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This review is from: TP-LINK TL-WA860RE 300Mbps Universal Wi-Fi Range Extender/Repeater with Power Outlet Pass-through, Dual External Antennas, Wall Plug Design, One-button Setup, Smart Signal Indicator
Pros: The TP-LINK TL-WA860RE wireless range extender is a great device to expand the wi-fi coverage of your home network with relative ease. By placing this range extender in an opportune spot within your home you will be able to get enough energy to enable those wi-fi devices to be a normal part of your network. This range extender operates in the 2.4GHz band and is 802.11n ready - also backwards compatible with 802.11g and 802.11b networks. Additionally, there is a single fast Ethernet (100BASE-TX) port on the bottom of the device which will enable a wired device to be connected via Ethernet cable and available in a wireless manner on your network - a wireless bridge function.
After removing the range extender from the convenient and well-packed packaging, you merely plug in the range extender into a wall outlet near your wireless router. From here you can sync the range extender with your wireless network via a WPS push button (by far the quickest and easiest method), or by connecting to the range extender's web interface via a web browser after connecting to it wirelessly from a computer, tablet, phone, etc. Either method is simple and illustrated and documented clearly in the included quick-start guide. I connected the range extender to my 802.11n network via the web interface method in roughly 7 or 8 minutes – the WPS button should take someone a mere minute or two total.
After this initial setup it is recommended in the documentation to place the device roughly halfway between your router and the area in which you want to extend wireless coverage. This is completely subjective and dependent on one's home and the available wall outlets - though not terribly difficult. The range extender will actually indicate via a LED color and function on where it should be placed in terms of distance from the router. The signal LED on the device should be solid green in order to get solid connectivity and service, if the signal LED is solid orange the device is too close to the router and if the signal LED is blinking orange it is too far from the router. There is also an Ethernet LED which shows if the wireless bridge mode is enable with a device connected to the range extender via the wired connection, and a power LED that indicates if the range extender is powered on or off.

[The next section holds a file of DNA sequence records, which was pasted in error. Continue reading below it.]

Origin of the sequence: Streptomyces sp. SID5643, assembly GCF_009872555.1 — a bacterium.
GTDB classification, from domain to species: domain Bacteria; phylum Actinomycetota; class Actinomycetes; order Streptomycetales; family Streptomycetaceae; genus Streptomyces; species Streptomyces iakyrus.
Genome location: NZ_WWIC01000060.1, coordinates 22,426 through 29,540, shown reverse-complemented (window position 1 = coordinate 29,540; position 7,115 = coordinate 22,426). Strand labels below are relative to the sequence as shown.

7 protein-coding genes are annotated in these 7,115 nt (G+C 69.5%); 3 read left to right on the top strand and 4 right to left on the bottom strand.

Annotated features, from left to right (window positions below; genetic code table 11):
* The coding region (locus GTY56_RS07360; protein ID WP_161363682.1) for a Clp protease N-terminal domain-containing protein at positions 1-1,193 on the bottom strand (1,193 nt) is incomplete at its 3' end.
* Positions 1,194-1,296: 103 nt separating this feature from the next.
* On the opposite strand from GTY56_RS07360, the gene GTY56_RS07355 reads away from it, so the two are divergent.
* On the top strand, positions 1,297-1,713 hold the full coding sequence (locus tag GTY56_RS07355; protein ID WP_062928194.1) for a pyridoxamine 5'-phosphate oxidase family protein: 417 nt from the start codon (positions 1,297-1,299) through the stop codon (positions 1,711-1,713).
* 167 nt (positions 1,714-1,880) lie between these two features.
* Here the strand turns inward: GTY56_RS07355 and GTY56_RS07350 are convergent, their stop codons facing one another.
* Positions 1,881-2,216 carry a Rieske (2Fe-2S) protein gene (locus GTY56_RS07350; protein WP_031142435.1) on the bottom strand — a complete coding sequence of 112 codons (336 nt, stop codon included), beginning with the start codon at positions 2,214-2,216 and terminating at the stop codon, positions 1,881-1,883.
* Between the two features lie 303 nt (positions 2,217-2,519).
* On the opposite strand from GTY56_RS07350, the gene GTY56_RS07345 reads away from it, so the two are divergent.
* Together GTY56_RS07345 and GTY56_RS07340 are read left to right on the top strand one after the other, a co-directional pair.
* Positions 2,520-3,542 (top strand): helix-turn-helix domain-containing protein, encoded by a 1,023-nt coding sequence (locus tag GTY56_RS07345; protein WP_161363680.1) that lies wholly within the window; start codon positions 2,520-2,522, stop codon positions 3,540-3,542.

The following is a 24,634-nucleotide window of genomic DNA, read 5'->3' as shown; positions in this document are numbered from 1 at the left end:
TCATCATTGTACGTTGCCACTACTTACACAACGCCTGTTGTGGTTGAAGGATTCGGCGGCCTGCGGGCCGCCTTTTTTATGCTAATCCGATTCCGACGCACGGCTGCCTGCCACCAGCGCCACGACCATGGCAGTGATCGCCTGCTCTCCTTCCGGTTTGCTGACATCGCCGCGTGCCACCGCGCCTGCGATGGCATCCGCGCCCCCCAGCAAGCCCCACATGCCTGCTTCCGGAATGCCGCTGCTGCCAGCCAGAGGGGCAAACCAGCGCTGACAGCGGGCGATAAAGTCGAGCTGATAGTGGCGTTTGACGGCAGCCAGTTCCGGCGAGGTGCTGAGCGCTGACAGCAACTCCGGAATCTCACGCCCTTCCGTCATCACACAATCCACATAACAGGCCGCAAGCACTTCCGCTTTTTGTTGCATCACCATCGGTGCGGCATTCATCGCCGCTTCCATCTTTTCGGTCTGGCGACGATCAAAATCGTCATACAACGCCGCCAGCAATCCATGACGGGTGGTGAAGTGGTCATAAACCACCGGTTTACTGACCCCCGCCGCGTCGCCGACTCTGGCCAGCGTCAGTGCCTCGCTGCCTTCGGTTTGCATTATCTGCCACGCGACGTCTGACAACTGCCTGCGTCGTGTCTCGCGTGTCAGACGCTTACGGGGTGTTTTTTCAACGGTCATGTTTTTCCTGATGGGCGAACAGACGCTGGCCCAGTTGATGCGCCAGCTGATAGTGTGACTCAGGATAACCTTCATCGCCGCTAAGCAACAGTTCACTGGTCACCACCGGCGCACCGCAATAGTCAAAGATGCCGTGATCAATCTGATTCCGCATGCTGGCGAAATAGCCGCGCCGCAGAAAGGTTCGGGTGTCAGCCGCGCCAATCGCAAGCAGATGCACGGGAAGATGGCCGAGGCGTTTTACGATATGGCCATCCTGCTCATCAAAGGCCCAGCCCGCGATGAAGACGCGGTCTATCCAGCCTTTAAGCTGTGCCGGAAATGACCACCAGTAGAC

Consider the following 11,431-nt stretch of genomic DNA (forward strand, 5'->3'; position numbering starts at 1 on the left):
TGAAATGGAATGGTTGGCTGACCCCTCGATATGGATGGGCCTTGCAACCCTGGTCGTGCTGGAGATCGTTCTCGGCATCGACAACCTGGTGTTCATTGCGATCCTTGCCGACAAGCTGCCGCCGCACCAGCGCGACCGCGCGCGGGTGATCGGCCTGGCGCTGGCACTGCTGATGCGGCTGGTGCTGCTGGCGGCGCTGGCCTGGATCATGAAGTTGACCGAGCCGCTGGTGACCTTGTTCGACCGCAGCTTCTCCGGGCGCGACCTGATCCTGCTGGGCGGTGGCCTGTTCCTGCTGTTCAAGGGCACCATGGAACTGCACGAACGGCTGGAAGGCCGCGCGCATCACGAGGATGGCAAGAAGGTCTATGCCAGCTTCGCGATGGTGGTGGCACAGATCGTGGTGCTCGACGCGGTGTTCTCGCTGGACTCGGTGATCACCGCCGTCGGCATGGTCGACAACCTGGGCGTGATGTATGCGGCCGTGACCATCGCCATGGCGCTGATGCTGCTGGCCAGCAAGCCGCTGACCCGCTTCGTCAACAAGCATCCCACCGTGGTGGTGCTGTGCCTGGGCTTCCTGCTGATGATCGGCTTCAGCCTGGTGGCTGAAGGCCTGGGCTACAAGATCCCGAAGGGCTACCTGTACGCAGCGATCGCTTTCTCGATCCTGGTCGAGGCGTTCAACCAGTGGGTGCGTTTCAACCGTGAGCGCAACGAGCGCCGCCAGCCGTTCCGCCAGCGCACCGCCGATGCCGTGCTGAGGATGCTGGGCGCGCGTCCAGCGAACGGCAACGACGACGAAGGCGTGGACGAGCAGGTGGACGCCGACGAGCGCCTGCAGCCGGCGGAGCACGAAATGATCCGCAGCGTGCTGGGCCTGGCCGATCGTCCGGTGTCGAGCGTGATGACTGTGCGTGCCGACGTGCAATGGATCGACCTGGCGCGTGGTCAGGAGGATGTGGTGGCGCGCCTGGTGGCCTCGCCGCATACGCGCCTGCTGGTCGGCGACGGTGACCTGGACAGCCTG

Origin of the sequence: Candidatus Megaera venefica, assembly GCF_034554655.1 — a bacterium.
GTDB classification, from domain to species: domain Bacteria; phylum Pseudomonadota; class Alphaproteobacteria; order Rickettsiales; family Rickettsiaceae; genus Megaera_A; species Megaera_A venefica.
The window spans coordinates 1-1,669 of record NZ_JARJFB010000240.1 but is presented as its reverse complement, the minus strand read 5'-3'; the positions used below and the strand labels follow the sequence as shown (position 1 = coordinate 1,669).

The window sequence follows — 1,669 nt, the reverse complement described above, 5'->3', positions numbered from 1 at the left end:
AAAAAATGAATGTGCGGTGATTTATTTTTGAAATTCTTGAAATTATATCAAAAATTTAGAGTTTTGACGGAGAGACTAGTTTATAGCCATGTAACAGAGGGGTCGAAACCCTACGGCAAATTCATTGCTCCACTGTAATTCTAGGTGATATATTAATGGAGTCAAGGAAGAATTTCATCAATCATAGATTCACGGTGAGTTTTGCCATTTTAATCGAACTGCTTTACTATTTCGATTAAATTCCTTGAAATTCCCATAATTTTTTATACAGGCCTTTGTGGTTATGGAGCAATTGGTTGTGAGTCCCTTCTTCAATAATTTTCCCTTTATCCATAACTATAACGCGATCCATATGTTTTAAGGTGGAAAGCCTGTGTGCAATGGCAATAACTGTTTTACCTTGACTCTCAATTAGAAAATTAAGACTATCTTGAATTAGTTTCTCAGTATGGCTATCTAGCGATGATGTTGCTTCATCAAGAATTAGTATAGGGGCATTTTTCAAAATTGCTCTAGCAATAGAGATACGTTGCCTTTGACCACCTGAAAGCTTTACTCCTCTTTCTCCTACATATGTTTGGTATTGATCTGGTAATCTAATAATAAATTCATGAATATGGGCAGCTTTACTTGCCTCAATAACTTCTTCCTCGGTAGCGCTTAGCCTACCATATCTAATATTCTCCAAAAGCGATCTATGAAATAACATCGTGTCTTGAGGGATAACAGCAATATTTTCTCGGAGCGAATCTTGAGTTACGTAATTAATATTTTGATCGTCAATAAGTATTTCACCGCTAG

It's also a nice feature that the range extender provides an electrical outlet on the face of the device in order to still use the wall outlet like one normally would. Included in the box is the range extender unit, the quick start guide, a CD that includes more in-depth documentation if needed, and a single Cat 5e Ethernet cable.
Cons: The single Ethernet port for the wireless bridge connectivity is only a 100BASE-TX port. A Gigabit Ethernet (1000BASE-T) port would have been nicer and speedier; though Fast Ethernet is perfectly capable of streaming HD media across a connected 802.11n network. This does not warrant the loss of an egg in my opinion.
Other Thoughts: TP-LINK did a great job overall of creating a robust and easy to setup and use device. In my testing I was able to provide 802.11n wireless coverage to the entirety of my basement (with my router located 2 floors up). Before the use of the range extender I only had wireless coverage in a small corner of the basement.READ FULL REVIEW
Pros: Large size, 16:9 aspect ratio (1080p). DVI, HDMI connectivity. Zero dead pixels. Integrated speakers do the job. 100mm VESA mount support
Other Thoughts: Used this as an upgrade to a small mini-pc mounted on the back of this thing via VESA for use in the kitchen. The integrated speakers are nothing fancy but do the job for my application. I've owned several Asus monitors over several years and have always been happy with their quality and price.READ FULL REVIEW